Lane Medical Library

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Lane Medical Library & Knowledge Management Center is the library of the Stanford University School of Medicine at Stanford University, near Palo Alto, California. Its mission is to "enable biomedical discovery by connecting people with knowledge".[1] It is located on campus adjacent to Stanford Hospital and Clinics. In addition to books, journals and documents for medical research and the teaching and practice of medicine, Lane Library houses a significant collection of material relating to the history of medicine.[2][3] The library also provides specialized search capabilities,[4] classes and tutorials, writing and grant support, and group and individual study spaces.

History[edit]

Cooper Medical College, San Francisco, 1882. Photo from Lane Medical Archives Photo File, Box 9, folder 6. Reproduced with permission by the Stanford Medical History Center

Levi Cooper Lane was a physician and surgeon in San Francisco in the 1800s. He served on the faculty of the Medical Department of the College of the Pacific, which was the first medical school on the Pacific Coast, founded in 1858 by Lane's uncle Elias Samuel Cooper. After Cooper's death in 1862 the medical school stopped operating. In 1870 Lane revived it, became president, and renamed it Medical College of the Pacific. In 1882 he changed the name to Cooper Medical College, named for his uncle, its founder. He built with his own funds a new brick medical school building at the corner of Sacramento and Webster streets, which served continuously as a medical school from 1882 until 1959.[5] He also built an adjacent hospital and nursing school, and made provision in his will for the construction of a library across the street from the college.[6]

Lane died on February 9, 1902, and his widow died in August 1902; in his widow's will, one third of Lane's estate was given to Cooper Medical College to establish a medical library.[7] In August 1906, the directors of Cooper Medical College passed a resolution establishing the Lane Medical Library.[7] In 1908, Stanford acquired Cooper Medical College as the nucleus for the Stanford Medical Department, now the Stanford University School of Medicine. In 1910 Stanford also acquired the assets of the Levi C. Lane Medical Library Trust, consisting of 30,000 volumes as well as a building site and funds for the building of a library.[8] Lane Library was dedicated November 3, 1912.[9] It was an integral part of the Stanford library system despite being located in San Francisco. It was the largest medical library west of Chicago.[2] The building still stands; it now houses the California Pacific Medical Center Health Sciences Library.[10][11] The medical school and Lane Library were moved to the main Stanford campus in 1959.[7]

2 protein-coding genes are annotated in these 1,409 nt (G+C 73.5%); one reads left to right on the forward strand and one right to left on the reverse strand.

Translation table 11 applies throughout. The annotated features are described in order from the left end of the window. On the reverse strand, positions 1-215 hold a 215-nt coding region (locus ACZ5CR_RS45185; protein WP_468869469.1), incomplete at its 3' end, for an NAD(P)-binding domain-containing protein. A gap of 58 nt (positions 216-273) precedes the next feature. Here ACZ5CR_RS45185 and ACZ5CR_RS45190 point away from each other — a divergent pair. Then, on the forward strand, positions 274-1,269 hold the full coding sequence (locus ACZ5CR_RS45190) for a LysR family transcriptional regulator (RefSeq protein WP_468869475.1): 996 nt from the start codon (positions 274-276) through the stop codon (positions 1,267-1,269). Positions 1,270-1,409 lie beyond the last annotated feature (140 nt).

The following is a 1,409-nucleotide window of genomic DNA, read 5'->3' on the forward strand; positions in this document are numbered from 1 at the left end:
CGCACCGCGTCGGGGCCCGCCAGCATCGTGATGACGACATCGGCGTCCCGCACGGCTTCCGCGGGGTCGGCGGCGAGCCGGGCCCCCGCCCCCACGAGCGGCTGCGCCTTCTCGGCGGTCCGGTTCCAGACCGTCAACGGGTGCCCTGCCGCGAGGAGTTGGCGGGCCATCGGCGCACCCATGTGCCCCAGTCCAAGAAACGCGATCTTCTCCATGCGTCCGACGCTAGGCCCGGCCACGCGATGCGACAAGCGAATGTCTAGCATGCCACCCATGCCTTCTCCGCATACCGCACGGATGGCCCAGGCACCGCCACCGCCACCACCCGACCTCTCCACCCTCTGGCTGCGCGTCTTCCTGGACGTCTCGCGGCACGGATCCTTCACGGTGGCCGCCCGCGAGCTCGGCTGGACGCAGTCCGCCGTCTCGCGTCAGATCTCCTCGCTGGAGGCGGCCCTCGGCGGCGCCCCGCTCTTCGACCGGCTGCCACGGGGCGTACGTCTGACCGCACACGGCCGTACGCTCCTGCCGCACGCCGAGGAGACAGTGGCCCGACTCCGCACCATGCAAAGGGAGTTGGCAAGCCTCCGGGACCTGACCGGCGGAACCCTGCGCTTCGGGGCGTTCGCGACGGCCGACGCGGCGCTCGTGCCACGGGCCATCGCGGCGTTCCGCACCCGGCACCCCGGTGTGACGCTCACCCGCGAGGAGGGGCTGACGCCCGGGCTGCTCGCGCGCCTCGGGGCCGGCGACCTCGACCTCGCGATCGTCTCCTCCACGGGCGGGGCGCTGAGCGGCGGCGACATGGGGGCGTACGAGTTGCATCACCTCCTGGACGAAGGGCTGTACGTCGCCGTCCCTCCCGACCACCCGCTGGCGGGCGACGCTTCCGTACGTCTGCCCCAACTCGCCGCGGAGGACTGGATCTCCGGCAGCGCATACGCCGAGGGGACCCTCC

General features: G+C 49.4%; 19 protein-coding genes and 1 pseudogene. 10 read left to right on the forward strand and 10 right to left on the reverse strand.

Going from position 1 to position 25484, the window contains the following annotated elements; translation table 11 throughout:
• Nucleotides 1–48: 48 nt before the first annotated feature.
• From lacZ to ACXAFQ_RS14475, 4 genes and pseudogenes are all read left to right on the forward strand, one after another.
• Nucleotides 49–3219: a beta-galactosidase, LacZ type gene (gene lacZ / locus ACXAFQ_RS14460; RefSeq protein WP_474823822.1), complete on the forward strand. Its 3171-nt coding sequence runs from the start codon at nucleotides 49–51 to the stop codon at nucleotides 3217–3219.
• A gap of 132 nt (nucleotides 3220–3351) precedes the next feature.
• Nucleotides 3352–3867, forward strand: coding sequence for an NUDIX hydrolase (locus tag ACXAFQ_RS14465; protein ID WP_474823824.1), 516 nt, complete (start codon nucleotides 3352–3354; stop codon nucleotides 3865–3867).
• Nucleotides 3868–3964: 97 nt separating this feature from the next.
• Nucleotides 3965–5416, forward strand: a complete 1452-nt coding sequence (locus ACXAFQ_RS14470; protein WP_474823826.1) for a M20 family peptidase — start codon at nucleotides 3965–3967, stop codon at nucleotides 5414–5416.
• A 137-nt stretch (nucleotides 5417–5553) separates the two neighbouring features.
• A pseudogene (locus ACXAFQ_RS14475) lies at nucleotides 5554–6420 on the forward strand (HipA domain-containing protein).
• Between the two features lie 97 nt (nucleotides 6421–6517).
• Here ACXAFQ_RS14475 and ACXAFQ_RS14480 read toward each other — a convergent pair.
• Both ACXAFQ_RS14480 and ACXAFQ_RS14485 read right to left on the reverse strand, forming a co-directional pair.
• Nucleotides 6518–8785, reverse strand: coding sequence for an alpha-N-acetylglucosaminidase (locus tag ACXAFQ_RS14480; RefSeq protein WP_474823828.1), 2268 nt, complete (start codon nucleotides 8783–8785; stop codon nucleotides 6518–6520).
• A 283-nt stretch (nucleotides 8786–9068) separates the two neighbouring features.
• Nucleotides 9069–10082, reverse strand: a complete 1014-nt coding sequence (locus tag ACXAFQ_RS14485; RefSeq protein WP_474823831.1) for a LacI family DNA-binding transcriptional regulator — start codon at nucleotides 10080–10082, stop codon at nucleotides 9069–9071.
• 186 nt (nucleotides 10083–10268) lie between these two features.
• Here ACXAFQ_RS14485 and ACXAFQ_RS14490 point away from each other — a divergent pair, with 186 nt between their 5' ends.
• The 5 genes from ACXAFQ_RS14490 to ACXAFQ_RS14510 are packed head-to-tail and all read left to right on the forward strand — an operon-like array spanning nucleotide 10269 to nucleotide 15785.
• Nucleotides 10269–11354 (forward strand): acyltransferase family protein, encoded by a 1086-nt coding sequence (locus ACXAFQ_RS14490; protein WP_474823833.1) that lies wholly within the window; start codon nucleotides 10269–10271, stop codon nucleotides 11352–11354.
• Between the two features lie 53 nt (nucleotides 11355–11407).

References[edit]

  1. ^ "Lane Medical Library". IRT (Information Resources and Technology). Stanford School of Medicine. Retrieved 26 August 2012.
  2. ^ a b Stam, David H. (2001). International Dictionary of Library Histories. 2. Chicago: Fitzroy Dearborn Publishers. pp. 707–708.
  3. ^ "Stanford Medical History Center". ArchivesWiki. American Historical Association. Retrieved 26 August 2012.
  4. ^ Spector, Rosanne (November 22, 2010). "New search tools at Lane Library website for questions from both researchers, clinicians". Stanford School of Medicine. Retrieved 26 August 2012.
  5. ^ "The Advent of Cooper Medical College (1870-1912)". eLane. Lane Library. Archived from the original on 11 October 2012. Retrieved 25 August 2012.
  6. ^ Wilbur, Ray Lyman; Carroll, Paul. The Memoirs of Ray Lyman Wilbur, 1875-1949. pp. 79–80.
  7. ^ a b c "Levi Cooper Lane, M.D. 1828-1902". Health Sciences Library. California Pacific Medical Center. Archived from the original on 2011-09-07. Retrieved 2012-08-26.
  8. ^ Stanford University (1919). New Building of the Stanford University Library and a History of the Library 1891-1919. Stanford University.
  9. ^ "Dedication of the Lane Medical Library". Leland Stanford Jr. University. Retrieved 25 August 2012.
  10. ^ California Pacific Medical Center Health Sciences Library
  11. ^ Harris, Henry. California's Medical Story. San Francisco: Grabhorn Press, 1932. Page 239.

External links[edit]

Coordinates: 37°25′32″N 122°10′02″W / 37.425686°N 122.167360°W / 37.425686; -122.167360